The report of the Division I Board of Directors meeting at the January 2014 NCAA Convention is mostly what you would expect. The board approved the actions of the Leadership Council, which included granting temporary authority to the NCAA staff in some areas. The board left alone the legislation adopted by the Legislative Council meaning it is now in the override period until March 19. And the board summarized its view of the governance dialogue sessions by acknowledging “some cynicism” in the membership but also momentum gathering behind the proposed changes.
The very last bit of the report is the most interesting. The Board of Directors listed three future agenda items which may become priorities for the board over the next year or so. Two are obvious what the issue is, while one is a bit cryptic:
- Early Recruiting.
- Impact of transfer-related issues on institutional reputation.
The NCAA has been agitating against the NBA’s draft age limit that creates the one-and-done college basketball player for a couple years. First it was NCAA president Mark Emmert, then commissioners, and now the issue has trickled all the way up to the university presidents on the Board of Directors. But aside from adopting a position opposing the NBA’s rule and asking the NBA to change it, there is little the NCAA is willing and able to do to effect actual change.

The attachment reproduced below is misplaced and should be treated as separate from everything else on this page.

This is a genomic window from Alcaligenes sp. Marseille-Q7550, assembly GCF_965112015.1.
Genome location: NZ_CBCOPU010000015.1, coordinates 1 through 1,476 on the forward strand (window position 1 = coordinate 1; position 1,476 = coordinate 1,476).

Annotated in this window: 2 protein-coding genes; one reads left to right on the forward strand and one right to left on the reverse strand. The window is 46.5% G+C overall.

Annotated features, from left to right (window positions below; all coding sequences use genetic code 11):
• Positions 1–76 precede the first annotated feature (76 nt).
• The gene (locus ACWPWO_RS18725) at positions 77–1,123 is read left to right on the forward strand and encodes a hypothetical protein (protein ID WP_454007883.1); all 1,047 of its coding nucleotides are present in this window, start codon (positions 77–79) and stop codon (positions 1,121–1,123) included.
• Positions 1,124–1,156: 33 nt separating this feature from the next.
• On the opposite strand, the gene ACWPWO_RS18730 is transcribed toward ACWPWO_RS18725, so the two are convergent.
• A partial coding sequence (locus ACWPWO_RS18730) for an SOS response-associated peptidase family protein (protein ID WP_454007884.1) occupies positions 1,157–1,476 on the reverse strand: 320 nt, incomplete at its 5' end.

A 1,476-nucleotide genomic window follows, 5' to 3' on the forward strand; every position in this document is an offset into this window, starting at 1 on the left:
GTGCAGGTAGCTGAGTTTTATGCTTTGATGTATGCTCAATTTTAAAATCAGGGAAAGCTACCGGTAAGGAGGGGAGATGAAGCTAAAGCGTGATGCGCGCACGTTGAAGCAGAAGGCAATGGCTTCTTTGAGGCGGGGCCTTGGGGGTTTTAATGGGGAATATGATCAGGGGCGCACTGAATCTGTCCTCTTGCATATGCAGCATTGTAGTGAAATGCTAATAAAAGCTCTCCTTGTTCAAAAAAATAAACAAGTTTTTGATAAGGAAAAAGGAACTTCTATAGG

Early recruiting fears are the other side of the coin to recruiting deregulation. The concern is that if recruiting is deregulated and activities like phone calls, off-campus contact and official visits start earlier, then coaches and prospects looking to get a leg up will start even earlier. Back in 2009, the SEC sponsored Proposal 2009–28-A which would have cut off many of the ways women’s soccer coaches and prospects interact before coaches can contact prospects and set the start date for many activities as August 1st of the prospect’s senior year in high school. The Ivy League then sponsored another version (Proposal 2009–28-B) which removed some of the limits but expanded the rest to all sports. Both were defeated. If the board decides to act, something like those proposals might be the template.
The bullet about the impact of transfer issues on institution reputation is confusing. The best case scenario would be that the Board of Directors has realized that the current transfer rules have to be reevaluated to ensure they are consistent with the educational mission of NCAA institutions. The worst case scenario is that the Board of Directors has noticed the heat institutions are taking on transfer rules and want to find a way to deflect that criticism without changing the actual rules.
All of these are just three bullets the Board of Directors will be looking at in the coming months and years. And all of them are subject to change as the governance structure including the board itself is changed over the next year.